Employment tribunals across the UK saw a dramatic 48% surge in the number of race discrimination claims in 2020, as the pandemic slams ethnic minorities hardest.
There were 3,641 employment tribunal cases with the jurisdiction code for race discrimination during the year, according to the Advisory, Conciliation and Arbitration Service.
“It’s the opportunity to speak up about it and for complaints to be properly heard that has increased,” Baroness Helena Morrissey, AJ Bell chair designate and chair of the Diversity Project told FN.
“My hope is that this doesn’t suggest more people are suffering racial discrimination, rather that more victims feel encouraged by the increased attention around the issue over the past couple of years to bring their cases to tribunal, which carries risk and is expensive.”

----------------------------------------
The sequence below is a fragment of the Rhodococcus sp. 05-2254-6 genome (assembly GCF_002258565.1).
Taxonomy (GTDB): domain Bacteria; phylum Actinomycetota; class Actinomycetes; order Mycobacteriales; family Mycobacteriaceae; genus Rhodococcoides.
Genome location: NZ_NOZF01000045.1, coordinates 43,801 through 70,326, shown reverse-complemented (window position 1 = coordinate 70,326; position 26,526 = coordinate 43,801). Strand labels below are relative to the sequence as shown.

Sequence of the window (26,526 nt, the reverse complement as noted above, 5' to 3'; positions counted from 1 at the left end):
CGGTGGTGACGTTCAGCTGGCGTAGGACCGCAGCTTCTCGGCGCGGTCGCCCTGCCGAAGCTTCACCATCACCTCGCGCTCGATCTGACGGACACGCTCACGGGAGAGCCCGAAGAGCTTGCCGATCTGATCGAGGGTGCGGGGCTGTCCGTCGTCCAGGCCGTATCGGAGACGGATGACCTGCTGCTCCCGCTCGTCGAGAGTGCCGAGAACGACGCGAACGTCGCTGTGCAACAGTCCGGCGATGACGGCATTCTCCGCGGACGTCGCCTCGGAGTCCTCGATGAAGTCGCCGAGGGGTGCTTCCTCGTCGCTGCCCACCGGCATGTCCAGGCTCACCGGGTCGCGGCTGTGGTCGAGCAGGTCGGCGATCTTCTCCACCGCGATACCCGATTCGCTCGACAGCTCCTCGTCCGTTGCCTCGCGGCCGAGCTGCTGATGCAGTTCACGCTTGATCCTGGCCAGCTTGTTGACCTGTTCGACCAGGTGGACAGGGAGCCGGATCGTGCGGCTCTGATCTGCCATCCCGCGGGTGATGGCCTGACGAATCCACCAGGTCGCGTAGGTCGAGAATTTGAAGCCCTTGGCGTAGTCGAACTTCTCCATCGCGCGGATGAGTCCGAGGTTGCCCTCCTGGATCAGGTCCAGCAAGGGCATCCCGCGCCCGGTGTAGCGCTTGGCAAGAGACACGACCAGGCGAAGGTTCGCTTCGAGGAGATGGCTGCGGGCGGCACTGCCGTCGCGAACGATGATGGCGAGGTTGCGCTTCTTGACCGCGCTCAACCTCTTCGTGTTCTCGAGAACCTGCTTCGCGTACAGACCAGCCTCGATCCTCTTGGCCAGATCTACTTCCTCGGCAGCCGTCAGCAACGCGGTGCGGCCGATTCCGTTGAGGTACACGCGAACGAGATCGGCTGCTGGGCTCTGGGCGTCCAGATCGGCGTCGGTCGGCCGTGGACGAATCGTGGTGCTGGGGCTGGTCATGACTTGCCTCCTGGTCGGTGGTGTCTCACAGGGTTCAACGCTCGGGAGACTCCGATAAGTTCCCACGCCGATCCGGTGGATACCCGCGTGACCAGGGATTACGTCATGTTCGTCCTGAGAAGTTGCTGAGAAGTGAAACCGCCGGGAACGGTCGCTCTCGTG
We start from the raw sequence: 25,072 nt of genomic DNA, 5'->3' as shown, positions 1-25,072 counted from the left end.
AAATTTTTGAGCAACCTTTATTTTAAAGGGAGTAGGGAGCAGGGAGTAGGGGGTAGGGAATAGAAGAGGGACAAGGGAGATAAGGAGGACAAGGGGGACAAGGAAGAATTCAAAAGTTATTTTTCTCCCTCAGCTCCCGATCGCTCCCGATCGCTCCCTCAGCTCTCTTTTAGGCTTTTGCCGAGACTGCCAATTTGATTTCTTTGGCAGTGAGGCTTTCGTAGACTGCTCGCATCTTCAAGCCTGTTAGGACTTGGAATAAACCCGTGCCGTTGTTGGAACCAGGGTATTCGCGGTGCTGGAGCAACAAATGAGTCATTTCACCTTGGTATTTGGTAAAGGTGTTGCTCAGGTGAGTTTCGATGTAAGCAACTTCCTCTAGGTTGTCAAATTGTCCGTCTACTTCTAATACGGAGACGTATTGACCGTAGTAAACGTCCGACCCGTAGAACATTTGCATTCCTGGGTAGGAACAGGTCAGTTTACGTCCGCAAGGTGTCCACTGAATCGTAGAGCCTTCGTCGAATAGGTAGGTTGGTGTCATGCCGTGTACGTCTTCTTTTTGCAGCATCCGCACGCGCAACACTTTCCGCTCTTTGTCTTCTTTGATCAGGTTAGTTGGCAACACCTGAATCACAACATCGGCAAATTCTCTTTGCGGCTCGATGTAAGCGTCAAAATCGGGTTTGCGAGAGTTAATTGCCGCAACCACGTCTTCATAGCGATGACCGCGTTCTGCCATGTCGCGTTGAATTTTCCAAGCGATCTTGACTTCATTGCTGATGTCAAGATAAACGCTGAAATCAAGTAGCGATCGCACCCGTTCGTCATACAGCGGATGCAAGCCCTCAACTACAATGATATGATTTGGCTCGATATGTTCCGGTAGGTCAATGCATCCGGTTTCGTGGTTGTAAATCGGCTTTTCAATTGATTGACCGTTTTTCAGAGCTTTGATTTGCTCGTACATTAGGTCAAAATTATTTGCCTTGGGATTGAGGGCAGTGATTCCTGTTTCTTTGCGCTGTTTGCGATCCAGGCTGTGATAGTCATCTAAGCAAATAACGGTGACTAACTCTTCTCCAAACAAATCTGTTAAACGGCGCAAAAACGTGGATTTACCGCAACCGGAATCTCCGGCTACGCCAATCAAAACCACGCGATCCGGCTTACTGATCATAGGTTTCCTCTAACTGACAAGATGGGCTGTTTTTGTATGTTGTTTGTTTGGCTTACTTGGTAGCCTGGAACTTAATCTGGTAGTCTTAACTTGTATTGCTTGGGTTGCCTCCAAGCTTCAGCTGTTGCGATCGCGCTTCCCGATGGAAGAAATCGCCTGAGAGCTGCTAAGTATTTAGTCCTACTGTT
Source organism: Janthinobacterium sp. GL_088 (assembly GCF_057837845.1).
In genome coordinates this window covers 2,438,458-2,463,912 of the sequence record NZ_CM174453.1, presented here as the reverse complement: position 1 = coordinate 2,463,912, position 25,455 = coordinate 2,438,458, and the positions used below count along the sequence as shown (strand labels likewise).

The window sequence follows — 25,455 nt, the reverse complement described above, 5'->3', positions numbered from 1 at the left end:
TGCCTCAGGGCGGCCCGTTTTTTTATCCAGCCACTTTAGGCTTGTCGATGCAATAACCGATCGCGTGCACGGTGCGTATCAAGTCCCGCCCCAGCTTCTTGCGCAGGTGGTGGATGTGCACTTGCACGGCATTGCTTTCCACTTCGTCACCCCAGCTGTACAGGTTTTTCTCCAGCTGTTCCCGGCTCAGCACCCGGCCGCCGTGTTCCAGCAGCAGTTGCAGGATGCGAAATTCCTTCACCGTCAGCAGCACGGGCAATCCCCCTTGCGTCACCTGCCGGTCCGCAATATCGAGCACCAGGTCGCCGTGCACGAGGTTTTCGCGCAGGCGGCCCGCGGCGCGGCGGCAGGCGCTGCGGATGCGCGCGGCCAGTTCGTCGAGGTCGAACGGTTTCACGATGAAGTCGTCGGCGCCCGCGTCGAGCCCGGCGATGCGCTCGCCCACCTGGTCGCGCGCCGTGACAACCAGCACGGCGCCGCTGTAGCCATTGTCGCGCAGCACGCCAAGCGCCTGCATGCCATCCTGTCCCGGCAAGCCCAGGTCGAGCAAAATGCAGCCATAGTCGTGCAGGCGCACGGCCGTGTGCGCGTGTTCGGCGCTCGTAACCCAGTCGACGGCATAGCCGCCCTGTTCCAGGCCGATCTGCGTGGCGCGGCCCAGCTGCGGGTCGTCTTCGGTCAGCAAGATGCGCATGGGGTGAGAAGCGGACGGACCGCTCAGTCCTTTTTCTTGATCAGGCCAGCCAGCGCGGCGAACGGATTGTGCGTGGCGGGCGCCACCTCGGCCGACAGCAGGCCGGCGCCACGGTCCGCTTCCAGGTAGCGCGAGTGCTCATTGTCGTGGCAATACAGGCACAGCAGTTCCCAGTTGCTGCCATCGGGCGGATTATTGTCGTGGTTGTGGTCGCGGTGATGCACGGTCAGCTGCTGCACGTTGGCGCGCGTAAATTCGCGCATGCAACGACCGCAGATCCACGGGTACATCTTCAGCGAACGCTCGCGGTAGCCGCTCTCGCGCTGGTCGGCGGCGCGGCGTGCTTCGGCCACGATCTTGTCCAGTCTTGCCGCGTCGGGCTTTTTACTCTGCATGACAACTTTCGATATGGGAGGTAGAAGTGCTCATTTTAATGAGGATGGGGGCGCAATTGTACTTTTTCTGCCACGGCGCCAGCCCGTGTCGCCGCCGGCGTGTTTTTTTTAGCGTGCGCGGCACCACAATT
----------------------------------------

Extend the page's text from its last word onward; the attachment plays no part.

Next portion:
This is up 48% from 2,464 cases in 2019, 23% from 2,948 cases in 2018 and 76% from 2,036 cases in 2017, Financial News can reveal.
As of 30 June, there have been 1,734 such cases during 2021.
The Acas data, which tracked case numbers since 2017, was obtained through a Freedom of Information Act request.
The wave of new cases come as companies face increased pressure to boost diversity and inclusion initiatives amid the rise of movements like Black Lives Matter after the police murder of Black American George Floyd last year. His killing sparked public outrage in the US and triggered a chain of protests around the world.
In the financial services sector, senior executives have also been forced to reckon with these issues, with public conversations about race and inequality take place both inside and outside the workplace.
The pandemic, which has hit ethnic minorities hardest, further increased the urgency of the discussions, with new protests in the UK emboldening objections to historical slavery-era statues within the City’s own Square Mile.
Alongside this, the City’s regulators also moved to consider what, if any, regulatory changes should be made to improve diversity and inclusion among firms.
Source: fn london